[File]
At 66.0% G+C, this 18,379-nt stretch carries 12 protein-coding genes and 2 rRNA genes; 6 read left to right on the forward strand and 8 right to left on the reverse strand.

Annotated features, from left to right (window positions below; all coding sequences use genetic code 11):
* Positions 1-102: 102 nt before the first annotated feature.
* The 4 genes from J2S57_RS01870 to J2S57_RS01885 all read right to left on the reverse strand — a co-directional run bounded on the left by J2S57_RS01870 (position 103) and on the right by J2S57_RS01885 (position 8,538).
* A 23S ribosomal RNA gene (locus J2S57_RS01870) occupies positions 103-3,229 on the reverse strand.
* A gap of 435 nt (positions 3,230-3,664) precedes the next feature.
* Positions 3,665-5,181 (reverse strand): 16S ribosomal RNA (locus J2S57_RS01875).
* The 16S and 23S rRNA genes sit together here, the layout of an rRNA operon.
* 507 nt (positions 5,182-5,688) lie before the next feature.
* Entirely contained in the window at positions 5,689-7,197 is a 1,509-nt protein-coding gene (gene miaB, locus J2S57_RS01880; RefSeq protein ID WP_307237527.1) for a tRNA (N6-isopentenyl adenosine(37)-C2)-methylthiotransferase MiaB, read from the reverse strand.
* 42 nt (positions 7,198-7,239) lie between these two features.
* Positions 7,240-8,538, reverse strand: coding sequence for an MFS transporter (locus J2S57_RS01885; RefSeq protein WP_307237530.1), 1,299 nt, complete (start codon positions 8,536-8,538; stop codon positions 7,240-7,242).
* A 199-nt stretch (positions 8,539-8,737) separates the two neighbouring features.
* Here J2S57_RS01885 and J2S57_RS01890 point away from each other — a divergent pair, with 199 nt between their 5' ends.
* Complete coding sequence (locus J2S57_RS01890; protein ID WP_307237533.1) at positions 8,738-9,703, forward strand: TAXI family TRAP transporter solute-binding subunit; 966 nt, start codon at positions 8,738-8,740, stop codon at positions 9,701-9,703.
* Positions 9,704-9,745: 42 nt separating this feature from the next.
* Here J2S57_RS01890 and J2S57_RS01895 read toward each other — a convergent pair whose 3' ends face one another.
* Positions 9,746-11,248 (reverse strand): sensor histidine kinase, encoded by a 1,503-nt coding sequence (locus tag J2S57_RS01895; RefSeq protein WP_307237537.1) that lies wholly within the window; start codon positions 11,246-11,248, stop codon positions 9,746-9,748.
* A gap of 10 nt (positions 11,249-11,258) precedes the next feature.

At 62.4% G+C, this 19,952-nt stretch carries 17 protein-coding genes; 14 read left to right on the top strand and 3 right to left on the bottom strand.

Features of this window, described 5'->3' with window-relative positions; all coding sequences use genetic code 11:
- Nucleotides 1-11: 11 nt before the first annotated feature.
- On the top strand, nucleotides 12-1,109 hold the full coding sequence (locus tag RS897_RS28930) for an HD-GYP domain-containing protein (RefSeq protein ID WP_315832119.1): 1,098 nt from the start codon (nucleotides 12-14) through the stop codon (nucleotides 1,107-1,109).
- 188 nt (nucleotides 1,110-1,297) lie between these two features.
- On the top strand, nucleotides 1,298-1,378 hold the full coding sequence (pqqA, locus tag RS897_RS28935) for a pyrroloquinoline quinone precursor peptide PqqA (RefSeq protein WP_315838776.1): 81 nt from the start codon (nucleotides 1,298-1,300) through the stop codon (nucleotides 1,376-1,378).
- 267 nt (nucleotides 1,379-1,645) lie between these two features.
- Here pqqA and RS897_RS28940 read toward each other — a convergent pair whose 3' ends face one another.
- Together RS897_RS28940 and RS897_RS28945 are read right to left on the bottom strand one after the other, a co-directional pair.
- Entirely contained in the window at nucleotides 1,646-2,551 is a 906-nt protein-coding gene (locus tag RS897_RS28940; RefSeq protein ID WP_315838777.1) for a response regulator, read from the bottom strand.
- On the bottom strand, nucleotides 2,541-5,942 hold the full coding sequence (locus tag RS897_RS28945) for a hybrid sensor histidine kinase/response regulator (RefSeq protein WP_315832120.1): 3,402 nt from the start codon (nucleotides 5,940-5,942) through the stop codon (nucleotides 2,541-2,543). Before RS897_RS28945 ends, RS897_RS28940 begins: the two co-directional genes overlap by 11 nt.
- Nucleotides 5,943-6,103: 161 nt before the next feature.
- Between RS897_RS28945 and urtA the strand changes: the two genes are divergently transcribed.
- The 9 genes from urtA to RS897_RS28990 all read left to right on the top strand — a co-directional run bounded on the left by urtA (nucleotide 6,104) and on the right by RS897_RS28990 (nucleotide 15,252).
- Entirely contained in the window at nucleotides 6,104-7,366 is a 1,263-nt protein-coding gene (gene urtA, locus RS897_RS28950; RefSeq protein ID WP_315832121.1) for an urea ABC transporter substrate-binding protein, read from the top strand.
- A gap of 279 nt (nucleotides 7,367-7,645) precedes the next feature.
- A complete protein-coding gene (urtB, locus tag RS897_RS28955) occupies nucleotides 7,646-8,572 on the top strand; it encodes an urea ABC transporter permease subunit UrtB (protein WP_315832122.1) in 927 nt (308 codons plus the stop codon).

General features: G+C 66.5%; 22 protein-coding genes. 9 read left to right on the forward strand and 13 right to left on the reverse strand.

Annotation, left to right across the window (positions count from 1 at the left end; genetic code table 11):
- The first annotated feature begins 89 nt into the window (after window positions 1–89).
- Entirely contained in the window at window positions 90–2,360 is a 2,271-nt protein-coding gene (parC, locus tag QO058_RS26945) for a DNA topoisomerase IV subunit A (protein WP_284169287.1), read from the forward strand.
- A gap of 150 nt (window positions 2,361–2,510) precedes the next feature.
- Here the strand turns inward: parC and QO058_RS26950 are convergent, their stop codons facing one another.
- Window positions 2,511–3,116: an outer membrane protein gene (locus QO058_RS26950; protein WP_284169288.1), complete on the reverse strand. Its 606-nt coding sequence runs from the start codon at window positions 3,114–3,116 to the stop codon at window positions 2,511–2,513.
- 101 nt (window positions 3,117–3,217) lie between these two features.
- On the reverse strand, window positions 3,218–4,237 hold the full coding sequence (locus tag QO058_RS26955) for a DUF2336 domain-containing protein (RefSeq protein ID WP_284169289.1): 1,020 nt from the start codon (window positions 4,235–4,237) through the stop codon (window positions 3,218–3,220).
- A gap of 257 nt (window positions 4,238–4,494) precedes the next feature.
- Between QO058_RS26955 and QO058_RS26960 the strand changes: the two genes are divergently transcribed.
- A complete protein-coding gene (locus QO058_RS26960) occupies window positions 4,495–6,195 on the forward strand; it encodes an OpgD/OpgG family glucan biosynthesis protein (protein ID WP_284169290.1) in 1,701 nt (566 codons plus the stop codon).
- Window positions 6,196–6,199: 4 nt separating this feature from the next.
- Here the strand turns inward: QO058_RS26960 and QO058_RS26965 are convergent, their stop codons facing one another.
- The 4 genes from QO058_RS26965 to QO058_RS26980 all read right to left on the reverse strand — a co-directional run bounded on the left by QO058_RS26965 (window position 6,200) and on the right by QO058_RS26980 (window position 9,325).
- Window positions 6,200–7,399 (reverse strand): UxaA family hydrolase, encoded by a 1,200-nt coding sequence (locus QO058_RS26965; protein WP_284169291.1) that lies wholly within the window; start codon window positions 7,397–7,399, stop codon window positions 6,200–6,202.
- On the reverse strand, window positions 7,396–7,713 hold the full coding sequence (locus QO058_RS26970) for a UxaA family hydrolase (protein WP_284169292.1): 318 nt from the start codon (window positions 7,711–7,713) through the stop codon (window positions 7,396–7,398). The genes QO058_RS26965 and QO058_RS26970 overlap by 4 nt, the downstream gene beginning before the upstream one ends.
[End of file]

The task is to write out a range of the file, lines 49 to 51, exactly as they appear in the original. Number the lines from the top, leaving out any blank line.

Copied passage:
- Window positions 6,196–6,199: 4 nt separating this feature from the next.
- Here the strand turns inward: QO058_RS26960 and QO058_RS26965 are convergent, their stop codons facing one another.
- The 4 genes from QO058_RS26965 to QO058_RS26980 all read right to left on the reverse strand — a co-directional run bounded on the left by QO058_RS26965 (window position 6,200) and on the right by QO058_RS26980 (window position 9,325).